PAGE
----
Reynold, the Domesday tenant, called Reynold Canut in the Geld Rolls, has been identified with Reynold Croc, who held land also in Hampshire and Oxfordshire. Reynold left two daughters, one of whom probably married a Foliot and gained possession of parts of Reynold's fee in Wiltshire. His other lands in the county passed to Walter Croc or Canut, who held 5 fees of the honor of Wallingford in 1166. He was the ancestor of the Croke family of Hazelbury (in Box), whose pedigree has been carefully worked out. (fn. 110) Members of that family continued to hold part of Walcot until the 14th century. Richard Croke held land there in 1300, (fn. 111) and in 1324 John Harding held ½ fee there of Reynold Croke. (fn. 112) The subsequent descent of this holding has not been traced.
What was perhaps a larger holding in Walcot was held by the Montfort family of Ashley (in Box), and so neighbours of the Crokes at Hazelbury. Robert de Montfort had some interest in Walcot in the late 12th century. (fn. 113) In 1242–3 Simon de Montfort of Ashley held ½ fee in Walcot of the honor of Wallingford. (fn. 114) In 1336 William Poyntz of Ashley held land at Walcot in right of his wife Alice, probably widow of a Montfort, and granted it for lives to Ralph de Sharpenham. (fn. 115) In 1428 John Montfort held these lands, (fn. 116) and in 1481 they were released by John Babur and Isabel his wife, also perhaps a Montfort widow, to feoffees. (fn. 117) In 1523–4 Thomas Montfort sold Walcot to Edmund Audley, Bishop of Salisbury. (fn. 118)
Audley used Walcot to endow the charity he founded in Hereford Cathedral. (fn. 119) After the chantry was dissolved the manor was granted in 1550 to Richard Roberts of London, (fn. 120) who immediately sold it to Sir William Sharington of Lacock. (fn. 121) It descended in the same way as the manors of Liddington and Coate into the Talbot family, and, like those manors, was sold to the Duke of Marlborough in 1709. (fn. 122) It descended with that title until 1796, when it was sold to Ambrose Goddard and added to his other Swindon estates. (fn. 123) Two smaller properties in Walcot are mentioned below. (fn. 124)
In 1341 the Prior of Wallingford held certain tithes in Swindon, (fn. 125) and probably lands too. At the Dissolution lands held by the house in West Swindon were granted to Sir Richard Bridges, lord of the manor of West Swindon. (fn. 126) In 1556 Sir Richard leased the property to a man named Allworth; it then consisted of a capital messuage called the 'Crown' and certain lands belonging to it. Allworth's widow married William West, (fn. 127) who at the expiry of the lease in 1581 bought the freehold of the property from Sir Richard's son Anthony Bridges. (fn. 128) West died in 1610, and his son and heir Thomas in 1617. (fn. 129) Thomas's son William sold the estate to Thomas Goddard (d. 1641), (fn. 130) and it descended in the same way as his manor of Swindon. (fn. 131) The 'Crown' stood on the site of the present 'Goddard Arms'. (fn. 132)
By the early 13th century some part of the Croke family's lands in Walcot (fn. 133) seems to have passed to Sampson Foliot by gift of Walter Croke, who became a monk 1219–20. In 1241 the parson of Swindon was at variance with Sampson Foliot over the tithe of a meadow said to lie in Walcot, while in 1370 and 1415 lands in Walcot were associated with an estate in Draycot Foliat. (fn. 134) It is perhaps to be identified with a virgate of land in Walcot which in 1393 was delivered as dower to Isabel, widow of William Wroughton, for the Wroughtons also held land in Draycot. (fn. 135) The family retained the Walcot property until the 16th century, (fn. 136) but its further history is not known. The known history of another small estate there begins in 1634, when it was settled on Richard Organ of Lambourn (Berks.), and his wife Lucy. When Richard died childless four years later his heir was his bachelor brother John, (fn. 137) whose estates passed at his death in 1640 to his two nephews, children of his sisters. (fn. 138) The Walcot property was evidently assigned to John Hippesley, in whose family it remained until 1701, when it was sold to Richard Goddard. (fn. 139) The farm at Lower Walcot was held from at least 1780 by the Freeman family. (fn. 140) When it was offered for sale in 1805 it amounted to 50 a. (fn. 141) It was sold to the Goddards c. 1820. (fn. 142)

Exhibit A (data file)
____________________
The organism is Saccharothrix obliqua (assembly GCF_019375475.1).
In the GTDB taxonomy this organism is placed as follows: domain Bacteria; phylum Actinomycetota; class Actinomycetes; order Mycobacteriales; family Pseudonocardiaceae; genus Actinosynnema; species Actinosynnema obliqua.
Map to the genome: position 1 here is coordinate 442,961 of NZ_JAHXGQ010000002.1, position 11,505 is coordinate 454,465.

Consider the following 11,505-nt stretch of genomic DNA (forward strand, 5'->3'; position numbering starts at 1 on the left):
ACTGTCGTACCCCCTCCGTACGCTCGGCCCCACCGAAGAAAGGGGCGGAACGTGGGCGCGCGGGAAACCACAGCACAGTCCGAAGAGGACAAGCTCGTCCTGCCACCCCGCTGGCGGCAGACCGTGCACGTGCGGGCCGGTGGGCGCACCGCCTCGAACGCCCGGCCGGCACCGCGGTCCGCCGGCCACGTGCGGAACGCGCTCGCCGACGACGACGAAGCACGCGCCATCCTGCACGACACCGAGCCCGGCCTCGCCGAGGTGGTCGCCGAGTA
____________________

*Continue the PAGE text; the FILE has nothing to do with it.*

The origin of the farm at Okus is to be found in a sale in 1648 by Richard Goddard to Rebecca Hedges of Bourton (Berks.), of a pasture at 'Okesse' and various lands and closes in West Swindon Field. (fn. 143) She married Thomas Blagrove of Watchfield (Berks.), who at his death in 1682 devised his lands to John, son of his daughter Sarah by Thomas Saunders. He sold Okus Farm to Richard Goddard in 1724, and it was added to the Goddard estates. (fn. 144)
In 1086 Ulvric held a hide and a virgate at Swindon, and Alfred of Marlborough held 1½ hide there. (fn. 145) One of these estates is probably to be identified with the ¾ carucate held in 1198 by Everard of William Spileman by serjeanty. (fn. 146) Later tenants of this holding were perhaps the William Everard who acquired land in Westlecott in 1312, (fn. 147) and John Everard who died holding lands in West Swindon in 1414. (fn. 148) Another serjeanty in Swindon was that in Walcot held in 1198 by Maurice serviens. (fn. 149) In 1226–8 it was described as a virgate held by Maurice clericus by service of making summonses. (fn. 150)